I am making assumptions about the target audience of this article because the FIRST rule this author gives is to "change your attitude" about spending $$. Do you really think the author is telling a person who is normally very responsible, but has fallen on hard times, to "change their attitude"? I highly doubt it.

you read what was written or what you wanted to read?

Maybe I should turn this question around TO YOU?

There was no reason to be so durn condescending, thank you very much.

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Author: eblover Big red star, 1000 posts Old School Fool Add to my Favorite Fools Ignore this person (you won't see their posts anymore) Number: 162150 of 308468
Subject: Re: Why you should NOT file bankruptcy Date: 6/13/2003 2:04 PM
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I did not say you shouldn't have an HELOC to get better rates under any circumstance. I said it shouldn't be handled by a person that has proven not to be fiscally responsible.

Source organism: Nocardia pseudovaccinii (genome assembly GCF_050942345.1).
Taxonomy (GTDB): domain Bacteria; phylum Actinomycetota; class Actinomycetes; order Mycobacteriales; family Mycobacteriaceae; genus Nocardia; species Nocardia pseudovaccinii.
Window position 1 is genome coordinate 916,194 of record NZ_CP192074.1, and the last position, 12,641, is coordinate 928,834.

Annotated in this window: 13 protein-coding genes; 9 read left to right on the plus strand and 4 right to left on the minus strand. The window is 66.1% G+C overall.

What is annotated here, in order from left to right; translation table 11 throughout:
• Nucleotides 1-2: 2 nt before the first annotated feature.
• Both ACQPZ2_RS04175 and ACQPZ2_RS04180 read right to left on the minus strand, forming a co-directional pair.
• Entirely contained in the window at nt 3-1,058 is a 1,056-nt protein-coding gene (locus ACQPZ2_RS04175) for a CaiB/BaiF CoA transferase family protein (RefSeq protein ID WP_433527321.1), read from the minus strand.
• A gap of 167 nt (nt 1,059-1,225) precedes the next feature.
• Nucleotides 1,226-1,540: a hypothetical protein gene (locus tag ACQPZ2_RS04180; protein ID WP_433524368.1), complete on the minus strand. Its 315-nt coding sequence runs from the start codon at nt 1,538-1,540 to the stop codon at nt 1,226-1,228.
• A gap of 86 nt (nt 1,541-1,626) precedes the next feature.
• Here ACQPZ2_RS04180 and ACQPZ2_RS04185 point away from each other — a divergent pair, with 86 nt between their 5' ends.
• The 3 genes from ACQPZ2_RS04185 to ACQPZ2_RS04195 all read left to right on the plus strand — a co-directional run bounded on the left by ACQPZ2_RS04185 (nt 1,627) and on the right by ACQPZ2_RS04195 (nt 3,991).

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Author: snie Big red star, 1000 posts Old School Fool Add to my Favorite Fools Ignore this person (you won't see their posts anymore) Number: 162151 of 308468
Subject: Re: Why you should NOT file bankruptcy Date: 6/13/2003 2:17 PM
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I did not say you shouldn't have an HELOC to get better rates under any circumstance. I said it shouldn't be handled by a person that has proven not to be fiscally responsible.